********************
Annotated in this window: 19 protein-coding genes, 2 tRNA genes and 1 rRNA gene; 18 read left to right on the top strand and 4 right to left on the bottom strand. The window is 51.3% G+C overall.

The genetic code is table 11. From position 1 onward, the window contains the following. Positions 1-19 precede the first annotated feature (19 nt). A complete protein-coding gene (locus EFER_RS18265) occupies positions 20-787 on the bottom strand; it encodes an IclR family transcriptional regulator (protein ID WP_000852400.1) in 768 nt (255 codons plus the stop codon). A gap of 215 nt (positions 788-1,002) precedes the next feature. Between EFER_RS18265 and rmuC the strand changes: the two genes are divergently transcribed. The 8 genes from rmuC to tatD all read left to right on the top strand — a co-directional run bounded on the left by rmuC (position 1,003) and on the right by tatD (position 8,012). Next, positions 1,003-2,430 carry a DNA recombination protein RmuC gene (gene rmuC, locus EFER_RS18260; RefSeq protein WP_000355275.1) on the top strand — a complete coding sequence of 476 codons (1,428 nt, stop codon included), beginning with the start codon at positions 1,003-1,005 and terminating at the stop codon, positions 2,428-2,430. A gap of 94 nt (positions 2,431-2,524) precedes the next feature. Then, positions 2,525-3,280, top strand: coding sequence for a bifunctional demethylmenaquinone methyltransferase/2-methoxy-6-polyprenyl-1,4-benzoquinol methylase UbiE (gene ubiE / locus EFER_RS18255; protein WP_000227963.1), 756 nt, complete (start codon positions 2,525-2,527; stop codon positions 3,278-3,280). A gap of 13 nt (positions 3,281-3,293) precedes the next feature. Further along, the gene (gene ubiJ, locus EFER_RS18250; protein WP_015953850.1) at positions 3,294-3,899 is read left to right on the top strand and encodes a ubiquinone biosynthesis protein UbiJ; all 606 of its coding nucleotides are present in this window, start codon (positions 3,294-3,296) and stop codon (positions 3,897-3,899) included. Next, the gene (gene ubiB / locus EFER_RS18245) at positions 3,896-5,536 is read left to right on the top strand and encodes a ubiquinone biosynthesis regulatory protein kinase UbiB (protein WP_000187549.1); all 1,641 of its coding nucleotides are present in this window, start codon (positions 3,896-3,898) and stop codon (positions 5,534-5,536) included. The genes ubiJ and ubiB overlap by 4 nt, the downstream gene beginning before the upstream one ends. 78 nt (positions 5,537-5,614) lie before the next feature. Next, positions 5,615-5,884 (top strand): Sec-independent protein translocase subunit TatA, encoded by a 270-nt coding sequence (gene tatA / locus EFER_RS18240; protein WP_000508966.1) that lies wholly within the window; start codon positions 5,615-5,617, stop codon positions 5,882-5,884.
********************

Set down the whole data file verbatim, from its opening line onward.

Annotated in this window: 19 protein-coding genes, 2 tRNA genes and 1 rRNA gene; 18 read left to right on the top strand and 4 right to left on the bottom strand. The window is 51.3% G+C overall.

The genetic code is table 11. From position 1 onward, the window contains the following. Positions 1-19 precede the first annotated feature (19 nt). A complete protein-coding gene (locus EFER_RS18265) occupies positions 20-787 on the bottom strand; it encodes an IclR family transcriptional regulator (protein ID WP_000852400.1) in 768 nt (255 codons plus the stop codon). A gap of 215 nt (positions 788-1,002) precedes the next feature. Between EFER_RS18265 and rmuC the strand changes: the two genes are divergently transcribed. The 8 genes from rmuC to tatD all read left to right on the top strand — a co-directional run bounded on the left by rmuC (position 1,003) and on the right by tatD (position 8,012). Next, positions 1,003-2,430 carry a DNA recombination protein RmuC gene (gene rmuC, locus EFER_RS18260; RefSeq protein WP_000355275.1) on the top strand — a complete coding sequence of 476 codons (1,428 nt, stop codon included), beginning with the start codon at positions 1,003-1,005 and terminating at the stop codon, positions 2,428-2,430. A gap of 94 nt (positions 2,431-2,524) precedes the next feature. Then, positions 2,525-3,280, top strand: coding sequence for a bifunctional demethylmenaquinone methyltransferase/2-methoxy-6-polyprenyl-1,4-benzoquinol methylase UbiE (gene ubiE / locus EFER_RS18255; protein WP_000227963.1), 756 nt, complete (start codon positions 2,525-2,527; stop codon positions 3,278-3,280). A gap of 13 nt (positions 3,281-3,293) precedes the next feature. Further along, the gene (gene ubiJ, locus EFER_RS18250; protein WP_015953850.1) at positions 3,294-3,899 is read left to right on the top strand and encodes a ubiquinone biosynthesis protein UbiJ; all 606 of its coding nucleotides are present in this window, start codon (positions 3,294-3,296) and stop codon (positions 3,897-3,899) included. Next, the gene (gene ubiB / locus EFER_RS18245) at positions 3,896-5,536 is read left to right on the top strand and encodes a ubiquinone biosynthesis regulatory protein kinase UbiB (protein WP_000187549.1); all 1,641 of its coding nucleotides are present in this window, start codon (positions 3,896-3,898) and stop codon (positions 5,534-5,536) included. The genes ubiJ and ubiB overlap by 4 nt, the downstream gene beginning before the upstream one ends. 78 nt (positions 5,537-5,614) lie before the next feature. Next, positions 5,615-5,884 (top strand): Sec-independent protein translocase subunit TatA, encoded by a 270-nt coding sequence (gene tatA / locus EFER_RS18240; protein WP_000508966.1) that lies wholly within the window; start codon positions 5,615-5,617, stop codon positions 5,882-5,884.